We get the escapism we deserve, I guess: Just as 1930s Hollywood distracted Depression-era audiences with glitzy Fred and Ginger musicals, Harvey Weinstein is answering our Occupy-preoccupied times by releasing two Oscar-hopeful fantasies in the same week. Both present the sad lives of Old Hollywood stars, but the soft stunt...
The purported drama on the set of What Ever Happened to Baby Jane?-now the subject of an FX series-was part real-life rivalry, part publicity stunt. is the podcast that tells the secret and forgotten history of 20th-century Hollywood. Creator and host Karina Longworth shares some of the research that went into the episodes in an excerpt here on .
Find this episode on iTunes. Bob Hope is remembered as the 20th century celebrity most devoted to entertaining the troops. Bing Crosby, Hope's partner on seven Road to... films, sang the song that became an unlikely alternate national anthem during World War II.
@mimbale My sense from being around voting people in LA is that no one is watching it. There's still the idea that a Netflix movie isn't "real" -- no one is watching the Baumbach movie or Okja for awards consideration, either.
@FilmFan1971 Is that inaccurate? I don't remember the details of Hedy's story very well, but I don't remember her being paid for the invention that she patented. She attempted to donate it to the US government during the war.
Muck Rack makes it simple to find people, tweets, or articles that mention any name, keyword, company, hashtag etc. We've compiled this guide to help you make the most of your search.
Selecting a term
Start searching tweets, articles from media outlets, articles mentioned in tweets, journalists'
names, titles and bios with some suggested searches:
Companies or Topics (e.g. iPhone, Microsoft)
Phrases (e.g. "cloud computing") — use quotes to keep the terms together
Twitter handles (e.g. @username) — returns those who have mentioned or replied to
Names (e.g. "David Pogue")
Hashtags (e.g. #sxsw, #london2012)
Bio details (e.g. vegan, Olympics, father)
Muck Rack's Advanced Search allows for many boolean operators.
Find results that mention multiple specified terms, use AND or
+. For example, ensure each result contains both Elon Musk and Mark Zuckerberg by
searching Musk AND Zuckerberg or Musk + Zuckerberg.
Use the operators OR or , to broaden your search when you'd like either of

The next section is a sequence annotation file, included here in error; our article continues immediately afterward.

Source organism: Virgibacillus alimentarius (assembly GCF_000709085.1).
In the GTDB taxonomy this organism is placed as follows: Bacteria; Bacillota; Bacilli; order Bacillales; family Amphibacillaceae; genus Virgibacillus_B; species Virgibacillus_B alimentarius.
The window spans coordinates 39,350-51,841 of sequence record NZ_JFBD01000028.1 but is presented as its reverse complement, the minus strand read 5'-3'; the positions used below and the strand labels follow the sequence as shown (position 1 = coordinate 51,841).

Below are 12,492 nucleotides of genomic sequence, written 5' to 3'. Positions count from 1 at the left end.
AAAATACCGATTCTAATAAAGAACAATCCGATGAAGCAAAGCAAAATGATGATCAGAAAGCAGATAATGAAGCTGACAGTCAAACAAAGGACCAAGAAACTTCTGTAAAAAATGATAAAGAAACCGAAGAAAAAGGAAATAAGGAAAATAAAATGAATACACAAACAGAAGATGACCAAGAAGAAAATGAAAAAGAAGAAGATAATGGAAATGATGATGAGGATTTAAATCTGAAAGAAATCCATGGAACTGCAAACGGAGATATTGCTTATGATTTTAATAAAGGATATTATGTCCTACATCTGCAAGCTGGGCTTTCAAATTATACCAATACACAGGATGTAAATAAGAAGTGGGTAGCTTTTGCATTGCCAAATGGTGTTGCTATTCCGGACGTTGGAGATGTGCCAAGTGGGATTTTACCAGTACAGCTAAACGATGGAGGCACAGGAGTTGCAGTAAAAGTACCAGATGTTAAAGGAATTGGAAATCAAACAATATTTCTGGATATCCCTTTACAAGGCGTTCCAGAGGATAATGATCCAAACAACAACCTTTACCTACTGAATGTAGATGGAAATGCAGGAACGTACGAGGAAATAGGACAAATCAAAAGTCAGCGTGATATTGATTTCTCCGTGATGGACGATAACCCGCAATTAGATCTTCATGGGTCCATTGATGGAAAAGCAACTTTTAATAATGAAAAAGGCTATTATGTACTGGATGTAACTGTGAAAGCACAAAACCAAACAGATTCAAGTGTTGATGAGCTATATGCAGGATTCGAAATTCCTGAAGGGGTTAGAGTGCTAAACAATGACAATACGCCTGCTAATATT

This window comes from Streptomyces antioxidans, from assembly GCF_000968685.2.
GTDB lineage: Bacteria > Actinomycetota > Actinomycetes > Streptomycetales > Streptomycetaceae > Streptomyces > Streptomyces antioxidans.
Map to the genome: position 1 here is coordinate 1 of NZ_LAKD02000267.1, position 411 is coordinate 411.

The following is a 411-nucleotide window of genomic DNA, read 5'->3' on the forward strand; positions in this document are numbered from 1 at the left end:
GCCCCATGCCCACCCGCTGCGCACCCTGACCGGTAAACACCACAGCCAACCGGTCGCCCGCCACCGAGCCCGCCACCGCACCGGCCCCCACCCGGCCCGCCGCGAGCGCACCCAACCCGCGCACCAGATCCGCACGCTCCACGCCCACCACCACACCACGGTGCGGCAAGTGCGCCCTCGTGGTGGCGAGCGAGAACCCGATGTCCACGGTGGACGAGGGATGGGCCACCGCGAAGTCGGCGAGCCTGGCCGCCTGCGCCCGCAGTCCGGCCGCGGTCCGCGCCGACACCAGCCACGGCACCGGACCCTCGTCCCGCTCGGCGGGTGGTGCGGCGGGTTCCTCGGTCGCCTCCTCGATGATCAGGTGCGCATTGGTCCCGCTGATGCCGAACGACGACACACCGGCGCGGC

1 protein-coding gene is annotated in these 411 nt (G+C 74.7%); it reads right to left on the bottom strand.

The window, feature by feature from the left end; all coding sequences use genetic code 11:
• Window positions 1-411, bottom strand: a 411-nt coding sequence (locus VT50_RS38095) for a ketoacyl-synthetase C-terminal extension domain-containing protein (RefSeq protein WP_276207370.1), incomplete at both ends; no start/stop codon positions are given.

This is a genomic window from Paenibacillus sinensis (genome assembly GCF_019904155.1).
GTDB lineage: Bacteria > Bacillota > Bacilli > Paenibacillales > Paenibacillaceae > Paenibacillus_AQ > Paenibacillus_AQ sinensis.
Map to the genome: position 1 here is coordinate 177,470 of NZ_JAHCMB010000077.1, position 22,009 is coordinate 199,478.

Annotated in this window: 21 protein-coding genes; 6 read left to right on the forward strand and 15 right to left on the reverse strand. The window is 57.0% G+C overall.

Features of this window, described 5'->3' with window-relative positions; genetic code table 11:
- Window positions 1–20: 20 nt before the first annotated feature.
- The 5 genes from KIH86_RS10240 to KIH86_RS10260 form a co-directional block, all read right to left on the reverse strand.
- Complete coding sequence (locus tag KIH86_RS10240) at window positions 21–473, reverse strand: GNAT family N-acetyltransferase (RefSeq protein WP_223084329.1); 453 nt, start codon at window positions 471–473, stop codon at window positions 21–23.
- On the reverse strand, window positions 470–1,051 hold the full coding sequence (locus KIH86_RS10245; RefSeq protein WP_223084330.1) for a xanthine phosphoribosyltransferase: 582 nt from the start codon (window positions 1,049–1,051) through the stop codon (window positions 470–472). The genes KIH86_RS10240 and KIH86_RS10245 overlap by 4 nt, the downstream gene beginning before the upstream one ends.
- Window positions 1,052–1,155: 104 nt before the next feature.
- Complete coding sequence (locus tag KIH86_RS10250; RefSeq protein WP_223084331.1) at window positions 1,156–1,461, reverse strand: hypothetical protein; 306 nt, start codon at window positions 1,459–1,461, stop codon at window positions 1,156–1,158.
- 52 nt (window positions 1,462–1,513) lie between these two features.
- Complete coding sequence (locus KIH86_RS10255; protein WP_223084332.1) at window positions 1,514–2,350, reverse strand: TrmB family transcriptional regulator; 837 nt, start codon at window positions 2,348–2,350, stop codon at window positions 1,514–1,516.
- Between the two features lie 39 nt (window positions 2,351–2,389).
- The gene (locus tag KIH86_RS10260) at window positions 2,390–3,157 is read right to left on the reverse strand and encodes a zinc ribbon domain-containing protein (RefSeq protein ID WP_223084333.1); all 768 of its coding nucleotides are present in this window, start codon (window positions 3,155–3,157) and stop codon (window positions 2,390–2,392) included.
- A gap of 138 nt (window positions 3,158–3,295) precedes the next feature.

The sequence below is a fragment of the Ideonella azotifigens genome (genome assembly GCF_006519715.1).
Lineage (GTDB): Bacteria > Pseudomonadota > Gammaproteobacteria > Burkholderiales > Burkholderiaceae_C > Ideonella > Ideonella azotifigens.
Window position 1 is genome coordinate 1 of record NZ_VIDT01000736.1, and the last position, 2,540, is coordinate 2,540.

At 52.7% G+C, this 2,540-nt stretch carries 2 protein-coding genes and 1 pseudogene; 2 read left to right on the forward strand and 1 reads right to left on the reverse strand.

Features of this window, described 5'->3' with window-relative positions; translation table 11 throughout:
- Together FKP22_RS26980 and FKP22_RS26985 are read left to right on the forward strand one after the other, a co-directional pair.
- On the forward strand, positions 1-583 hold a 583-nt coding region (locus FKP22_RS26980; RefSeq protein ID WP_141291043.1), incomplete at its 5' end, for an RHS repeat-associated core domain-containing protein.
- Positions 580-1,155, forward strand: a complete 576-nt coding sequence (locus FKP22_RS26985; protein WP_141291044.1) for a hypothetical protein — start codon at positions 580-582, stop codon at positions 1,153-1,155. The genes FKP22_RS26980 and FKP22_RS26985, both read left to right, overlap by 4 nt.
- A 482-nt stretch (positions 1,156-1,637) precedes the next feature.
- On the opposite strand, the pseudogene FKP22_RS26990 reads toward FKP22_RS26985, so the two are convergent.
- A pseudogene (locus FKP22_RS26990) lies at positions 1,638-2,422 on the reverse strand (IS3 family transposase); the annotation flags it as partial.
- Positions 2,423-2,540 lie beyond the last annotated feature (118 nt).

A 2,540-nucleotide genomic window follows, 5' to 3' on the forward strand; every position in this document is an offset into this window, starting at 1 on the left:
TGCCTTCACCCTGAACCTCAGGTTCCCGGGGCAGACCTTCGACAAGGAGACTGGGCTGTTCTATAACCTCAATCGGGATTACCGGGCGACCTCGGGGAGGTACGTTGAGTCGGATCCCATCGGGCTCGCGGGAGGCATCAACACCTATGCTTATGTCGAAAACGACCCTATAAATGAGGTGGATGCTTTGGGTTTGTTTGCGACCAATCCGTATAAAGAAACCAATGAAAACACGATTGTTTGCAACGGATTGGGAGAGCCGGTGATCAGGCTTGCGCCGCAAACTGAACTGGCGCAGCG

multiple terms to appear in results. (This is the default behavior of our search when no operators
are used). For example, results will contain either cake or cookie by searching cake OR cookie or cake,cookie
Use NOT or - to subtract results from your search. For
example, searching Disney will yield results about the Walt Disney Company as well as Walt Disney
World Resort. To exclude mentions of Disney World, search for Disney -World or Disney
When using one of these operators with a phrase, enclose it in quotation marks. For example, you can
find results about smartphones excluding Apple's iPhone 4S by searching smartphone -"iPhone
Exact case matching or punctuation
If you're searching for a brand name or keyword that relies on specific punctuation marks or capitalization, you can
find results that match your exact query by adding matchcase: before the keyword you're searching for, like matchcase:E*TRADE .
Use parentheses to separate multiple
boolean phrases. For example, to find journalists talking about having fun in Disney World or
Disneyland, search for ("disney world" OR disneyland) AND fun.
An asterisk can be used to search for any variation of a root word truncated by the asterisk. For example, searching for admin* will return results for administrator, administration, administer, administered, etc.
A near operator is an AND operator where you can control the distance between the words. You can vary the distance the near operation uses by adding a forward slash and number (between 0-99) such as strawberries NEAR/10 "whipped cream", which means the strawberries must exist within 10 words of "whipped cream".